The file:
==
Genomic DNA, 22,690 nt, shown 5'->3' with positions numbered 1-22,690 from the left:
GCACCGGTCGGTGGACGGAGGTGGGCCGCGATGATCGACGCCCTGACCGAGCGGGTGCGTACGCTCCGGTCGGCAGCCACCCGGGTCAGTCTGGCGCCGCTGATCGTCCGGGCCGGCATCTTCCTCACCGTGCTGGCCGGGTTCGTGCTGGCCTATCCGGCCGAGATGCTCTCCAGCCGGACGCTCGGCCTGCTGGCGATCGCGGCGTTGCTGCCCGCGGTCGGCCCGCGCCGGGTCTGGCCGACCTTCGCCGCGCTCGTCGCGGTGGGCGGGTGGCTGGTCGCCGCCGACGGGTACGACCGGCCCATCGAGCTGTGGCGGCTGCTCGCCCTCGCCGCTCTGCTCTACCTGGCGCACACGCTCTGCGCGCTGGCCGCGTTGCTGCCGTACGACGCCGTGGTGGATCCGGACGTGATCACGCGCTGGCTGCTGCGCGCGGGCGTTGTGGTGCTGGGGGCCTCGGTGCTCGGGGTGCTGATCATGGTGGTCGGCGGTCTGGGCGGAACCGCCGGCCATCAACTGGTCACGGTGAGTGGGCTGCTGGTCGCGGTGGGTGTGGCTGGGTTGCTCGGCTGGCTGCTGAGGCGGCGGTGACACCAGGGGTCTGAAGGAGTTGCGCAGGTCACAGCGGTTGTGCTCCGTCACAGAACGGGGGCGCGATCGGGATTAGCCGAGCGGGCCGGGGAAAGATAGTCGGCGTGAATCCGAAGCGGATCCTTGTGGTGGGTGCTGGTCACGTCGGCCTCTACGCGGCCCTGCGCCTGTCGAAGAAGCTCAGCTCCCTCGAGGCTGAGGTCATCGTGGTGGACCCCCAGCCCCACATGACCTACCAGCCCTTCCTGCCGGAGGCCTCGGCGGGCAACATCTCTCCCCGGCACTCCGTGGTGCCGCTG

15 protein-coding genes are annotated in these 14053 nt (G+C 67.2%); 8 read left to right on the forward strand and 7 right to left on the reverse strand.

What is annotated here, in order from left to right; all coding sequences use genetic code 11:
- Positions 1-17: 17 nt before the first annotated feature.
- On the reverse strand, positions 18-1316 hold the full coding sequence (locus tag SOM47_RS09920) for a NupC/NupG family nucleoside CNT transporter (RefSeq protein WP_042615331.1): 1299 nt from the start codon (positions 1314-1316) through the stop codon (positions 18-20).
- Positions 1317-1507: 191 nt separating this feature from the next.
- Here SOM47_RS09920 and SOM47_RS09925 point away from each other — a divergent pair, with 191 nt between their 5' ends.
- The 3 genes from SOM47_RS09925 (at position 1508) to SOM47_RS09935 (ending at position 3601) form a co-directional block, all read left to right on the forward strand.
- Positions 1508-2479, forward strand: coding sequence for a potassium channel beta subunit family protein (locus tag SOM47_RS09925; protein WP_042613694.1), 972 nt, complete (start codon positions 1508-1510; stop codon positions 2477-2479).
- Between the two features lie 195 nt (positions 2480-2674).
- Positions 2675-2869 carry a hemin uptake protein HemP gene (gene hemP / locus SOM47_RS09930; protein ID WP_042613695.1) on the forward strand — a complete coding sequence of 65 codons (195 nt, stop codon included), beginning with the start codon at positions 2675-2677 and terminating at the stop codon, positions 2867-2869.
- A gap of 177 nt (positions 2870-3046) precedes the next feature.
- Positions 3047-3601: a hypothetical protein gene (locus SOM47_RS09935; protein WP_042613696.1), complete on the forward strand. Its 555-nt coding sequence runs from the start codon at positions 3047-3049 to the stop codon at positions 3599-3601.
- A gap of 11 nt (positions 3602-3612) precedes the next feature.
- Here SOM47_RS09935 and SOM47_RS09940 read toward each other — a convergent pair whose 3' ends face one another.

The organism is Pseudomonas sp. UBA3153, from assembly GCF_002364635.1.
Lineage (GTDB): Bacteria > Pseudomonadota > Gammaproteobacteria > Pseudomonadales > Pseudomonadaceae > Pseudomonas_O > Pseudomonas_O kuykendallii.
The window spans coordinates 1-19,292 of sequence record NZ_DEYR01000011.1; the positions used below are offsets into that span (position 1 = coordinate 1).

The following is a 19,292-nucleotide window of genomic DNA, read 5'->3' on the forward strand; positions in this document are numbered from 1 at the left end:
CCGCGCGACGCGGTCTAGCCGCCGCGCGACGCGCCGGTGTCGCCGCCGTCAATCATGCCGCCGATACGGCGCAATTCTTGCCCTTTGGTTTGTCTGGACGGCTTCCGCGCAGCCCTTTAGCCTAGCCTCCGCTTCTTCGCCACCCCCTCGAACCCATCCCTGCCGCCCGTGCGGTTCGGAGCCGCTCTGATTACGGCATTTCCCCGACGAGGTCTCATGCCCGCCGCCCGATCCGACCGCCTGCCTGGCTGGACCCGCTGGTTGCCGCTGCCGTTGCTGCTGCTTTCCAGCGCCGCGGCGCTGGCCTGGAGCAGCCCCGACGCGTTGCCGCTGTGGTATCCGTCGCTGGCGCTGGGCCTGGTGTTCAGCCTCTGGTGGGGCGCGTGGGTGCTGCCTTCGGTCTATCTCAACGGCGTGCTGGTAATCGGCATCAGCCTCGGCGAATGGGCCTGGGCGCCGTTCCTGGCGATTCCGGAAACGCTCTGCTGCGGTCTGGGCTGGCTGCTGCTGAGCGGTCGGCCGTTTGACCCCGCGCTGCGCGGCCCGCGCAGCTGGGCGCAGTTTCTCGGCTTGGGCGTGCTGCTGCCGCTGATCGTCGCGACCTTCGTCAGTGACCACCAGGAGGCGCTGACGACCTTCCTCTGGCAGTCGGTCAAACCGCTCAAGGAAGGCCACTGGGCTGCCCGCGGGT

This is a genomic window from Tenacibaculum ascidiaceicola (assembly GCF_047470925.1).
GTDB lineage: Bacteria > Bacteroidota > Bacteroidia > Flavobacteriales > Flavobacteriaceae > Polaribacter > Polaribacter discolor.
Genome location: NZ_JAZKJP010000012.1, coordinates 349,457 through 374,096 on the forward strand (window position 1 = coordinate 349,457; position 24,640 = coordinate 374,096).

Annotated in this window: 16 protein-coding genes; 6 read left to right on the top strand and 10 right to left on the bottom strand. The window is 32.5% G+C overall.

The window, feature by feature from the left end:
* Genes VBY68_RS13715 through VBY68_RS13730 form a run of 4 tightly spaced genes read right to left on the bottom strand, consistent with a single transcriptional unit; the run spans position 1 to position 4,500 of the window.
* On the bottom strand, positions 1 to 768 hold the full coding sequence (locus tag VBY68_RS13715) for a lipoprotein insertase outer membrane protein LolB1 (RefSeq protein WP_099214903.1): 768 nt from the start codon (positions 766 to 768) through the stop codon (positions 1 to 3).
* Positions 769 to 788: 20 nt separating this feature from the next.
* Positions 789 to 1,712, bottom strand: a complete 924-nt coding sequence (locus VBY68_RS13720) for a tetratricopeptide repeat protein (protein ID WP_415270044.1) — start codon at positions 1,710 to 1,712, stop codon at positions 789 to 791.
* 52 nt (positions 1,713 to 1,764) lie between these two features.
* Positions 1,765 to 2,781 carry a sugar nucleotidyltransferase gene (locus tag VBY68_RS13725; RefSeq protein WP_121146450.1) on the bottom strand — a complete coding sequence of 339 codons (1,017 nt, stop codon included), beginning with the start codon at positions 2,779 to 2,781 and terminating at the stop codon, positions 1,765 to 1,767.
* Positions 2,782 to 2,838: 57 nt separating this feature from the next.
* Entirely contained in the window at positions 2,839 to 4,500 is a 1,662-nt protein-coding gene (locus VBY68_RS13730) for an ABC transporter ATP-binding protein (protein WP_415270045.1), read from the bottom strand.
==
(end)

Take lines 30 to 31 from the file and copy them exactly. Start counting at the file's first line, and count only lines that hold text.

* Positions 789 to 1,712, bottom strand: a complete 924-nt coding sequence (locus VBY68_RS13720) for a tetratricopeptide repeat protein (protein ID WP_415270044.1) — start codon at positions 1,710 to 1,712, stop codon at positions 789 to 791.
* 52 nt (positions 1,713 to 1,764) lie between these two features.